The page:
Posts Tagged ‘English Literature’

Sense & Sensibility by Joanna Trollope

April 11, 2014

Sense & Sensibility by Joanna TrollopeThere’s a growing trend for the estates of famous deceased authors to commission new “continuation” titles based on the settings and characters the authors created, sort of like officially sanctioned fan fiction.  One good example is The House of Silk by Anthony Horowitz, a new Sherlock Holmes novel approved by Arthur Conan Doyle’s estate. Agatha Christie’s estate has also recently authorized more Hercule Poirot mysteries.  Publisher HarperCollins is going one step further with its Austen Project, asking some of today’s best-selling British authors to re-imagine Jane Austen’s works with close retellings of her books set in the current time period.  The first of these out of the gate is Joanna Trollope’s Sense & Sensibility.

Trollope’s book, like the classic, focuses on the three Dashwood girls, Elinor, Marianne, and Margaret, and their mother.  Mr. Dashwood expires before the book even begins, but from a modern ailment – severe asthma – not from a hunting accident. His estate passes to his son from his first marriage, not due to entailment laws, but because he never actually legally married the girls’ mother, a modern twist. Left homeless, they snap up the offer of a cottage in the countryside free of rent from a wealthy cousin, John Middleton.  The story proceeds with the same characters and plot points as the original, but with modern “sensibilities.”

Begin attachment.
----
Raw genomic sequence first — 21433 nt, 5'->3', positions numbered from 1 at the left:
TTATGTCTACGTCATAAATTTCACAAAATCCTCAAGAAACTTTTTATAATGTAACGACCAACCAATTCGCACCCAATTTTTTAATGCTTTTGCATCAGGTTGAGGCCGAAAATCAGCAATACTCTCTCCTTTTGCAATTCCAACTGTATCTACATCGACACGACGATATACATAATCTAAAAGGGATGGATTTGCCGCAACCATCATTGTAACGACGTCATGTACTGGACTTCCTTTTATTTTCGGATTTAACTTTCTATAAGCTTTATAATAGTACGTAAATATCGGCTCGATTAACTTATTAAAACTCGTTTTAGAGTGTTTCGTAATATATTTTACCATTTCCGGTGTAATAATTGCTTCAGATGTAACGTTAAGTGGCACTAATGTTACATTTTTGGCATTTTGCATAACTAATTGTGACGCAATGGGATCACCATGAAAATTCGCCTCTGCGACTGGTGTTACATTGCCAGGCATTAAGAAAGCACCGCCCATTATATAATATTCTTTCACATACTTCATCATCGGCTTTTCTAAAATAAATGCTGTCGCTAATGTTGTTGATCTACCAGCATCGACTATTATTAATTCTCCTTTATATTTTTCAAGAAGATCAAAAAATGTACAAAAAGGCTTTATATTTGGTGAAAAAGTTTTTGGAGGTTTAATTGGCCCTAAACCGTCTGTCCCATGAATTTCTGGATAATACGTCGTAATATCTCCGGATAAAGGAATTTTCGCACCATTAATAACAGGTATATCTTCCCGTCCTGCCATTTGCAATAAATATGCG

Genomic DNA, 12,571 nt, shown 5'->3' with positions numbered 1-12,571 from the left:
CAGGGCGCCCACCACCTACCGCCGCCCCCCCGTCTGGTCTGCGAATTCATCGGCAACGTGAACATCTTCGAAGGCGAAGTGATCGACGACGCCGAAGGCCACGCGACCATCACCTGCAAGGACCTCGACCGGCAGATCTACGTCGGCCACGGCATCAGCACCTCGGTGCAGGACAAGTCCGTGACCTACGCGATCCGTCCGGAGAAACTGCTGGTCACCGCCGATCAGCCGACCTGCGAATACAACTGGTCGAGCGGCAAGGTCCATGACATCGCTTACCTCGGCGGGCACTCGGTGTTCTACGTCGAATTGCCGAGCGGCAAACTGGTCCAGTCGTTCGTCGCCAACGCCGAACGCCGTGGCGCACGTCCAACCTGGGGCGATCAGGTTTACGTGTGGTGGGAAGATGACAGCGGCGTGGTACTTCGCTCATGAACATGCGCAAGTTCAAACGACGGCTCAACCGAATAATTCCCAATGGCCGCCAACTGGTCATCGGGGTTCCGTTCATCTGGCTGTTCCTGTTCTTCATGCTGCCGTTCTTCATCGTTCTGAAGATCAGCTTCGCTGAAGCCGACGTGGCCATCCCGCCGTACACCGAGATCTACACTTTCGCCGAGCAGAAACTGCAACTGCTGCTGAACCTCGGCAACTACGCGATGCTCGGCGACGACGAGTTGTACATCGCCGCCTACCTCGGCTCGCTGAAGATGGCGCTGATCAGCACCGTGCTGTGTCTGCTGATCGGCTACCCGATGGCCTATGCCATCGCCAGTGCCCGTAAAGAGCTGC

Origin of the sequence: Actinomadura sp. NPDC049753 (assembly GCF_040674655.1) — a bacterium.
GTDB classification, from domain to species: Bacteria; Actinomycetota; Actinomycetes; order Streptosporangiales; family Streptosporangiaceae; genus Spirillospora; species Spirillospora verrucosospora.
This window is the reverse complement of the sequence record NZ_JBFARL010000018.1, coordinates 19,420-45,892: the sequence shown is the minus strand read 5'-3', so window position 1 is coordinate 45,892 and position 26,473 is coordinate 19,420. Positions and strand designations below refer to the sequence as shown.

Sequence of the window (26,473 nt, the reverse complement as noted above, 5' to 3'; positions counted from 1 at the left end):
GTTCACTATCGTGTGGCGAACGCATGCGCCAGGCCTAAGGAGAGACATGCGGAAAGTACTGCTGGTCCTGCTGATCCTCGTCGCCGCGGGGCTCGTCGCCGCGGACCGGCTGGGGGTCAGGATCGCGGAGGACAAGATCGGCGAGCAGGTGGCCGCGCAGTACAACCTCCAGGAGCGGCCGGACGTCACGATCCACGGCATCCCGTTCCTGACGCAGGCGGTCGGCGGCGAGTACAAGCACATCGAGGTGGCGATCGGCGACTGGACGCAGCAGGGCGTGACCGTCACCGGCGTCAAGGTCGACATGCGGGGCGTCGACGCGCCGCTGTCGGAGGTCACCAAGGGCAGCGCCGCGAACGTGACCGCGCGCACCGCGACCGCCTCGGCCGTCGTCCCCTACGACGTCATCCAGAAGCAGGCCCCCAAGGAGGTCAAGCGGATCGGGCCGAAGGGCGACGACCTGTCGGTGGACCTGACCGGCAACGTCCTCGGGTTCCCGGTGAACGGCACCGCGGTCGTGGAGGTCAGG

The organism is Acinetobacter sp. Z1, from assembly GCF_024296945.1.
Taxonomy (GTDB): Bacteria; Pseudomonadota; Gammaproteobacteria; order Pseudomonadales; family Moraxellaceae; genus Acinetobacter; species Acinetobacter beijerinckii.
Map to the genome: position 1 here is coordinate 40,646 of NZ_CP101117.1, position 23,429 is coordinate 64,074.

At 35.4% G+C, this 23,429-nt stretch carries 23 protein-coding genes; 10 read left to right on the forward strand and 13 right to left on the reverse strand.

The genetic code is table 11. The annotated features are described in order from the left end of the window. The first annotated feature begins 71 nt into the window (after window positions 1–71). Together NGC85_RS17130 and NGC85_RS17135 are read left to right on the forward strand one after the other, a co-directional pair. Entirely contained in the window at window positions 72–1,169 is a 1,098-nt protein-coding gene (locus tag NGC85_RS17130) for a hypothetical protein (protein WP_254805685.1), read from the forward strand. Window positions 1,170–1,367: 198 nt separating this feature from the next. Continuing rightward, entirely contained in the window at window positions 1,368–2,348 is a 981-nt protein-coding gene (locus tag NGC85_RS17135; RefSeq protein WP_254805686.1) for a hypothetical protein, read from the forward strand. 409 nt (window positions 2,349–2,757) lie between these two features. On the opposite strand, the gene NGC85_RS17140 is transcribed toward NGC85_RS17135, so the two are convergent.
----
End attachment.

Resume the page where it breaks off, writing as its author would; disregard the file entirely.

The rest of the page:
Much of the charm of Austen’s books lies in the customs and manners of the time period when they are set and her own unique style in making fun of them and her character’s many foibles.  Trollope’s book is also witty and satirical in its own way.  It’s interesting to see how much of the humor and how many of the romantic predicaments are timeless and translate well to today.

The Austen Project has scheduled all of Jane Austen’s books for this treatment.  Next up is Northanger Abbey by Val McDermid, followed by Pride and Prejudice by Curtis Sittenfeld.

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Macbeth by William Shakespeare

February 11, 2014

In William Shakespeare’s Macbeth, the drama is presented with stark economy. The intensity of the play – the turmoil, the treachery, the succession battles, and the general blood bath – embraces the audience like a feverish nightmare that is nearly impossible to wake up from. And when it is all over the play lingers – as it has done, no doubt, since its first performance in 1606.

Shakespeare’s tale was inspired by a regicide and other events in 11th-century Scotland. What actually took place and what is legend is difficult to know for certain;  at least in detail. However, the general tendencies of the era are less vague. Emerging ideas of national unity and kingship were competing with civil disorder caused by battles for power among local warlords, and struggles over succession often resulted in ruthless wars.